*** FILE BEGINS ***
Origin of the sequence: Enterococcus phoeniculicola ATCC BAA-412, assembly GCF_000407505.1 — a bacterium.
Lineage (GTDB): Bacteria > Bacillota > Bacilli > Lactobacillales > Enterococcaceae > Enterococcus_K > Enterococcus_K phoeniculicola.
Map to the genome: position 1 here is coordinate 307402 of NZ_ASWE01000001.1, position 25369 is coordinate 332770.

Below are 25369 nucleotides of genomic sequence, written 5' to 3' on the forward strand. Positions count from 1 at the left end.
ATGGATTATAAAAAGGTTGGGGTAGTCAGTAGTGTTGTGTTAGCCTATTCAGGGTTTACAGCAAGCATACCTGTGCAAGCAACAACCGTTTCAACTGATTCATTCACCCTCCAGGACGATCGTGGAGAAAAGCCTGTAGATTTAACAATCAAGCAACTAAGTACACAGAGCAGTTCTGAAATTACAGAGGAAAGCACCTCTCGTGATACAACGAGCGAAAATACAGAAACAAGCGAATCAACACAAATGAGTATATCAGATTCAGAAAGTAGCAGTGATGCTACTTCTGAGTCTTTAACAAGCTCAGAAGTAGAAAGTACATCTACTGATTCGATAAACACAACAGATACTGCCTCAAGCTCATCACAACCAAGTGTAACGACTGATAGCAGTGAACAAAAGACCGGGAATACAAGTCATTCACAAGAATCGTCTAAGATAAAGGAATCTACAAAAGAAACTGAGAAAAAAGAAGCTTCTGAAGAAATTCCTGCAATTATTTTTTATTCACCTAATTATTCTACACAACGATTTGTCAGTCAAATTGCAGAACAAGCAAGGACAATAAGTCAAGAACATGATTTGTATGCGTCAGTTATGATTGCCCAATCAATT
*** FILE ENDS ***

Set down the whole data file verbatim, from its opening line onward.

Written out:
Origin of the sequence: Enterococcus phoeniculicola ATCC BAA-412, assembly GCF_000407505.1 — a bacterium.
Lineage (GTDB): Bacteria > Bacillota > Bacilli > Lactobacillales > Enterococcaceae > Enterococcus_K > Enterococcus_K phoeniculicola.
Map to the genome: position 1 here is coordinate 307402 of NZ_ASWE01000001.1, position 25369 is coordinate 332770.

Below are 25369 nucleotides of genomic sequence, written 5' to 3' on the forward strand. Positions count from 1 at the left end.
ATGGATTATAAAAAGGTTGGGGTAGTCAGTAGTGTTGTGTTAGCCTATTCAGGGTTTACAGCAAGCATACCTGTGCAAGCAACAACCGTTTCAACTGATTCATTCACCCTCCAGGACGATCGTGGAGAAAAGCCTGTAGATTTAACAATCAAGCAACTAAGTACACAGAGCAGTTCTGAAATTACAGAGGAAAGCACCTCTCGTGATACAACGAGCGAAAATACAGAAACAAGCGAATCAACACAAATGAGTATATCAGATTCAGAAAGTAGCAGTGATGCTACTTCTGAGTCTTTAACAAGCTCAGAAGTAGAAAGTACATCTACTGATTCGATAAACACAACAGATACTGCCTCAAGCTCATCACAACCAAGTGTAACGACTGATAGCAGTGAACAAAAGACCGGGAATACAAGTCATTCACAAGAATCGTCTAAGATAAAGGAATCTACAAAAGAAACTGAGAAAAAAGAAGCTTCTGAAGAAATTCCTGCAATTATTTTTTATTCACCTAATTATTCTACACAACGATTTGTCAGTCAAATTGCAGAACAAGCAAGGACAATAAGTCAAGAACATGATTTGTATGCGTCAGTTATGATTGCCCAATCAATT